Authors: Jason Logsdon
Tags: #Cooking, #Methods, #Gourmet
This is one of my favorite toys to use. Its primary use is to create foams but it can also be used to carbonate liquids, fruits, and spheres.
A whipping siphon is basically a reusable whip cream container. You can pour some cream in it, add some powdered sugar, charge it with NO
and it will instantly dispense whipped cream.
It can be used in a similar manner with many fluid gels to create foams of different thicknesses. The heat resistant ones can also be used for hot foams and sauces.
If you are interested in making foams on a regular basis I highly recommend getting one.
I love my immersion blender and use it with most preparations but sometimes I need the added power of a standing blender. It is much better at breaking down vegetables for purees and for crushing ice.
Sous Vide Machine
You can experiment with sous vide on the stove or in a beer cooler but if you are serious about using it on a regular basis it is worth getting some form of sous vide temperature controller. If you already have a crock pot or rice cooker you can get a controller that works with them and is around $200. Low end sous vide machines are a little more expensive and the high end runs around $800.
Fruit and vegetable juices can be used with many modernist techniques to create gels, foams, and sauces. You can make juices with blenders and food processors but a juicer is more efficient and often easier to use.
Dehydrators can be used for many things in modernist cooking such as setting foams and dehydrating gels. They also make great fruit or vegetable leathers and jerkies from any kind of meat.
For some foam preparations, such as marshmallows and meringues, a standing mixer with a whisk attachment is a necessity. It also has many uses in a traditional kitchen.
We are constantly adding recipes to our website as we continue to experiment with modernist cooking.
Maybe something there will inspire you.
You can find them at:
Many of the recipes held up by the media as ideals of modernist cooking or molecular gastronomy are small, composed dishes with multiple components. This has given molecular gastronomy a reputation as being an elitist or “foodie only” way of cooking.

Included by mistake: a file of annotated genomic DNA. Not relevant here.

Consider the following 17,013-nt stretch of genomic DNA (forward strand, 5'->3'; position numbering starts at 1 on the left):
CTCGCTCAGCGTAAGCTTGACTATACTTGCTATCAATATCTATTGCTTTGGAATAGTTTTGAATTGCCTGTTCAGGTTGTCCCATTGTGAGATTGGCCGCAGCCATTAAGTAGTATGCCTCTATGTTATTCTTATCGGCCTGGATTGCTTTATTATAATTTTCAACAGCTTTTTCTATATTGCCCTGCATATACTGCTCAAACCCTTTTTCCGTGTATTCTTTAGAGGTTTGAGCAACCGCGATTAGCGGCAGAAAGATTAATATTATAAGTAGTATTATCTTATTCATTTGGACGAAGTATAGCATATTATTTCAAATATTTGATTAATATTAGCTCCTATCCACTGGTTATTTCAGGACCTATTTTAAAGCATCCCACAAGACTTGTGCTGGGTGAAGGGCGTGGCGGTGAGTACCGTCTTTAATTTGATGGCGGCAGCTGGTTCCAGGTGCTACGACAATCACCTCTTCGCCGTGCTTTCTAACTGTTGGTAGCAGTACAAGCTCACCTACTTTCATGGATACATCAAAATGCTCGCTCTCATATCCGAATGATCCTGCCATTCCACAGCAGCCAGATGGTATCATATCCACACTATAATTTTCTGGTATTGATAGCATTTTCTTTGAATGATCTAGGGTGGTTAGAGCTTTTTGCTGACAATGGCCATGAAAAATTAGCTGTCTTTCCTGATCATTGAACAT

This section of the book is dedicated to showing you why this isn’t true.
These dishes are things you can make on an everyday basis. In most cases they actually simplify the cooking process and often times speed it up as well.
Don’t have time to reduce a sauce on the stove? No problem, add some xanthan gum.
Tired of burning a cream sauce when trying to thicken it? Try a little iota carrageenan.
In this section we try to focus on a few factors: convenience, flavor, and time saving. We also try to add a little bit of “wow” factor where we can.
Of all of the techniques used in modernist cooking, perhaps the most common one in everyday traditional cooking is thickening. All cooks have experience in thickening or thinning liquids. From turning chicken drippings into gravy, thickening a spaghetti sauce with tomato paste, reducing a sauce, or even adding more or less water to a pancake mix, thickening liquids is an integral part of cooking.
Because of how common thickening is, and how comfortable most cooks are with it, it is one of the easiest techniques to grasp for someone beginning with modernist cooking.
As with any cooking technique, modernist techniques aren’t always better and can’t replace old techniques. For instance, reducing a stock or a sauce has a concentration of flavors that is impossible to emulate with other thickening methods. However, knowing as many thickening techniques as possible allows you to select the best option in any cooking situation.
There are several advantages to using modernist ingredients.
Purity of Flavor
Using traditional thickening methods you are always modifying the flavor of the liquid. Whether reducing it through the addition of heat or thickening it by the addition of an ingredient such as flour or cream, the end result has a different flavor than the beginning liquid. In many cases this is preferred, but sometimes you want to taste the unadulterated flavors of the original liquid.
Using many of the ingredients outlined in this book allow you to thicken liquids with minimal modification to the flavor of the liquid.
Using Less Thickener
One of the ways this happens is due to the fact that you use so little of the thickener.
For example, most gravy recipes say to add 3% to 8% of flour to thicken it. Using xanthan gum you will add about 0.2% to 0.4%, or about 15 times less thickener.
This allows the flavor of the liquid to stand out much more.
One way to thicken almost any liquid is to reduce it by heating it for an extended time. However, sometimes you might not want to cook the food you are thickening, such as in a fruit puree. Using an ingredient that hydrates in low temperatures allows you to thicken these liquids without ever heating them.